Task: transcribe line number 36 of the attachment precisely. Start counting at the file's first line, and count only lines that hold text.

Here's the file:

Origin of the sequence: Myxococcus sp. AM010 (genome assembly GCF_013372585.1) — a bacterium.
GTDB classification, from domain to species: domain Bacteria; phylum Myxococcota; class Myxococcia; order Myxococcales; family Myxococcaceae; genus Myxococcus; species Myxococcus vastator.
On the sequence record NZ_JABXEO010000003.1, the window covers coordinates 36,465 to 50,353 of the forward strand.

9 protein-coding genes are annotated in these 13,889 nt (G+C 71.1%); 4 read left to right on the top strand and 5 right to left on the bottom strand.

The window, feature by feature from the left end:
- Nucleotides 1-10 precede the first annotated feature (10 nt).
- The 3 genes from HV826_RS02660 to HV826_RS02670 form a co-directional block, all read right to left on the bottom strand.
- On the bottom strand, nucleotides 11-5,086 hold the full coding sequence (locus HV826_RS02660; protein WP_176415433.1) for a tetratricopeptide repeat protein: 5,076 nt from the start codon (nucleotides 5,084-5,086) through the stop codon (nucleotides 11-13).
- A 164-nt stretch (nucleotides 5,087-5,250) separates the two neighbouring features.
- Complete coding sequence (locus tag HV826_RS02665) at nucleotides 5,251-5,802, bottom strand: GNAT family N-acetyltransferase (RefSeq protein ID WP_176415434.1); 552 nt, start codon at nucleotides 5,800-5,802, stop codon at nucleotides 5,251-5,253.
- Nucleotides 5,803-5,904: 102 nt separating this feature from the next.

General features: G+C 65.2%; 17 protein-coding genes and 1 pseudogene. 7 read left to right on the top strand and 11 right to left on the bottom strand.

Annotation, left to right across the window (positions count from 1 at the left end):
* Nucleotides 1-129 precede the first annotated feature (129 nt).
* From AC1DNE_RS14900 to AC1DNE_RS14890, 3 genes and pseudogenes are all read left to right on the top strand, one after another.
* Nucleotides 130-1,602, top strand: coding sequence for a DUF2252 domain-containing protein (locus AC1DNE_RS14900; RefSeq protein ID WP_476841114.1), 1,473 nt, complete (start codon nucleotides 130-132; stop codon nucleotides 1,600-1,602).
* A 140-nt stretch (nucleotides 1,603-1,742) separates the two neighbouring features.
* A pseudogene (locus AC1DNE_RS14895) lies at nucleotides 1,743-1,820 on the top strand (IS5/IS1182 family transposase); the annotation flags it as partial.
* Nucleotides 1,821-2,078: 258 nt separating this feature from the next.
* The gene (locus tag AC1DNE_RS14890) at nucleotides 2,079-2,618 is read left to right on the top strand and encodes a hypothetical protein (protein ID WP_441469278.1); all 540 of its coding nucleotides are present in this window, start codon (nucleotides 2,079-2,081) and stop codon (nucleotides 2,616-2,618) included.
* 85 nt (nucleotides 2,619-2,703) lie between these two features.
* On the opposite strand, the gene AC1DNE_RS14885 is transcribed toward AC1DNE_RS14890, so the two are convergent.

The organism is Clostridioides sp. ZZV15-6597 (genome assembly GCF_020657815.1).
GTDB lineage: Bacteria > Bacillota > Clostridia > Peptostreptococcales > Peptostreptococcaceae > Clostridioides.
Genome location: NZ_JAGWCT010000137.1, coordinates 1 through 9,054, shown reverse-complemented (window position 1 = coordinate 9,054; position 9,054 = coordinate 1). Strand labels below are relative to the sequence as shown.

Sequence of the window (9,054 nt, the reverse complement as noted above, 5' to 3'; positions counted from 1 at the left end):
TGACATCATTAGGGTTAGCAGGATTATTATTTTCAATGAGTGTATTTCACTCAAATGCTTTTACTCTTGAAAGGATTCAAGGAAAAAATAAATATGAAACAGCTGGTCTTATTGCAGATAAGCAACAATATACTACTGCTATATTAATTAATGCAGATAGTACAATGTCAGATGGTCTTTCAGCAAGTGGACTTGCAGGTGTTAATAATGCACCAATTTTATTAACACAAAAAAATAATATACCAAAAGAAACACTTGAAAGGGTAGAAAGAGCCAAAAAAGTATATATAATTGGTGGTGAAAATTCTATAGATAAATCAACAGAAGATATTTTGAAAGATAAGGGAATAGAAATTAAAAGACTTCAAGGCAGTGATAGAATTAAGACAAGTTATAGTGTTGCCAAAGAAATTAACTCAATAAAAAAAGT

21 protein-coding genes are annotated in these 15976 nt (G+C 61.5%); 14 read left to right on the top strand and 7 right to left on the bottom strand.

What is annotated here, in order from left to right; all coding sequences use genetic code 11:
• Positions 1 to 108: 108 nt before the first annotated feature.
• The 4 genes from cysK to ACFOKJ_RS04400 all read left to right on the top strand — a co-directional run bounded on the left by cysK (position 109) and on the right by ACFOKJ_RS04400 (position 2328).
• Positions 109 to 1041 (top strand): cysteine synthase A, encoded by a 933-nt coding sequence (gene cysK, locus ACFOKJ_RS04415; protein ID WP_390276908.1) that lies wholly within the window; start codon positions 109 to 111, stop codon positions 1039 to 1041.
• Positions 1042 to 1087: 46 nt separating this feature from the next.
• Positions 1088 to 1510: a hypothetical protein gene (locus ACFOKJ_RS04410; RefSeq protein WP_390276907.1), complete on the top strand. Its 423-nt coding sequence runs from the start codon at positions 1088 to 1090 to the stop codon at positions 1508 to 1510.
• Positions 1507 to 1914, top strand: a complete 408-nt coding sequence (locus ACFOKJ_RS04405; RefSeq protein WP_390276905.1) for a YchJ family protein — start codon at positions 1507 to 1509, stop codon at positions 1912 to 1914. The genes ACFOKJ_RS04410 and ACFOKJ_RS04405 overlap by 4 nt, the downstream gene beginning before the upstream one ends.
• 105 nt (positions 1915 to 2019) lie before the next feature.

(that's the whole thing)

• 105 nt (positions 1915 to 2019) lie before the next feature.